Presentation on theme: "Lesson 5: How to Immigrate to the United States. Introduction U.S. immigration laws govern: Who can come to this country; How long they can stay; and."— Presentation transcript:
Introduction U.S. immigration laws govern: Who can come to this country; How long they can stay; and The benefits they may access.
Why do People Migrate? why people leave List reasons that explain why people leave one place to go to another beginning with the letter…F home country new country
The F’s of Migration Migration is an age-old story. People migrate from one place to another: FAMILY –To be reunited with FAMILY FEED FINANCIALLY –To FEED and FINANCIALLY support their family FLEE FEAR –To FLEE a bad situation or out of FEAR of harm FREEDOM –To seek FREEDOM and safety FAITH –To pursue their FAITH FUN –To seek FUN and adventure
1. U.S. Citizen 2. Legal Permanent Resident (LPR) 3. Asylee / Refugee 4. Temporary Visa Holder 5. Undocumented Person The Hierarchy of U.S. Immigration
Non–immigrants / Temporary Status A.Students B.Temporary Workers C.Visitors D.Others People who stay for a limited amount of time:
Immigrants/ Lawful Permanent Residents A.Lawful permanent residents (LPR’s) have permission to remain in the US for as long as they choose. B.They must replace their green card every 10 years and remain crime free.
The Visa Process: Two Steps Immigrant applies for a visa or LPR status. Applicant MUST be personally eligible for admission to the U.S. If they aren’t admissible, then they can’t enter the U.S. even if they fit within a category. Family member, employer, or sometimes the immigrant files papers to petition for a visa The government decides whether the applicant fits within a category that has available visas. 1 2
How Can People Immigrate? The LPR entrance categories are: A.Family Visas B.Employer Visas C.Refugees/Asylum seekers D.Special Laws
Family-Based Immigration U.S. citizens can help to immigrate: A.Immediate Relatives – visa immediately available Spouse, unmarried children under 21, parents of adult citizens B.Family-sponsored preferences – all categories must wait for a visa Unmarried adult sons/daughters Married sons/daughters Siblings of adult citizens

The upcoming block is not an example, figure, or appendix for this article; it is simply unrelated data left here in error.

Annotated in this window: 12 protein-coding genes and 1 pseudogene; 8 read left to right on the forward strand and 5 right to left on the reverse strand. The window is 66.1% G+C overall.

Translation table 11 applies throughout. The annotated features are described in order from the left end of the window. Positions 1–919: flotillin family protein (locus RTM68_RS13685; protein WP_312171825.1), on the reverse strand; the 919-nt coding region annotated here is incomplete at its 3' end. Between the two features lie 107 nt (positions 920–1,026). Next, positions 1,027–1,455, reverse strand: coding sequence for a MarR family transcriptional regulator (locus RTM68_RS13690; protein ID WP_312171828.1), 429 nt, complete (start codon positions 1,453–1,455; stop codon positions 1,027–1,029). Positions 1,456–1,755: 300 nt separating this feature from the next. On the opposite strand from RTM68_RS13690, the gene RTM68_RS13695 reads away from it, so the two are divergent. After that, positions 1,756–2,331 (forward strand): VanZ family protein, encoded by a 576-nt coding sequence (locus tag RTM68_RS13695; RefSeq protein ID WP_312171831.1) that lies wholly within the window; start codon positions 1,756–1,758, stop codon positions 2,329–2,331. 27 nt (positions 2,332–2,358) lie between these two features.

Family-Based Immigration Lawful Permanent Residents (LPRs) can help to immigrate: Spouses and unmarried children under 21 Unmarried sons/daughters 21 and older
Waiting Times to Immigrate (Family) Family Preference All Countries except those listed MexicoPhilippines Spouses, children under 21, parents (citizens) No wait Unmarried adult children (citizens) February 15, 2006December 22, 1992April 1, 1997 Spouses and children under 21 (LPR) June 1, 2010March 1, 2010June 1, 2010 Unmarried adult children (LPR) June 1, 2005June 22, 1992September 1, 2002 Married children (citizens) June 1, 2002October 22, 1992March 1, 1995 Siblings (citizens) January 1, 2002December 15, 1995April 1, 1991 These are waiting times as of November 2010.
Employment-Based Immigration 1.1 st Preference – extraordinary ability, international executives 2.2 nd Preference – advanced degrees, exceptional ability 3.3 rd Preference – professionals, bachelor’s degrees, unskilled 4.4 th Preference – religious workers, international employees, people who worked for U.S. overseas 5.5 th Preference – investors ($1 million; 10+ jobs)
Refugees and Asylees Refugees and asylees leave their countries because they fear being killed or hurt because of their: Nationality Race Religion Political opinion Membership in a particular social group
U.S. Citizen BORN A.People BORN in the U.S. or territory U.S. citizen parent B.People born to a U.S. citizen parent or having your parent become a citizen (before you turn 18) naturalize C.People who are permanent residents and naturalize
How to become a Naturalized Citizen: Have a green card for 5 years Be physically present in the U.S. for 2.5 years Pay an application fee Pass the citizenship test Pass the interview in English Swear to the judge you will follow the laws of the US Be of good moral character
Immigrating is NOT easy Families wait years to be reunited and some members may never be able to immigrate to the U.S. Few visas for low-skill workers Immigration is expensive – some people can’t afford the fees
Undocumented Immigrants Undocumented immigrants may have entered the US without showing a visa or green card. They may be here with expired papers. They do not have documents that allow them to stay in the US. Estimated 11.1 million in U.S. (3.7%)
Immigration Enforcement If found by immigration officials, undocumented people may be arrested and deported. Main Enforcers: Immigration and Customs Enforcement (ICE) Customs and Boarder Protection (CBP)
Detention ICE operates the largest detention program in the US: 378,582 non-citizens from 221 countries in 2008. Mandatory detention for many refugees without a hearing by a court. Weeks or months in jail waiting for a hearing or pursue an appeal.
Deportation People may be deported from the U.S. if they violate immigration laws. In fiscal year 2009, ICE completed 387,790 deportations. From 1997 to 2007, over one million family members have been separated by deportation.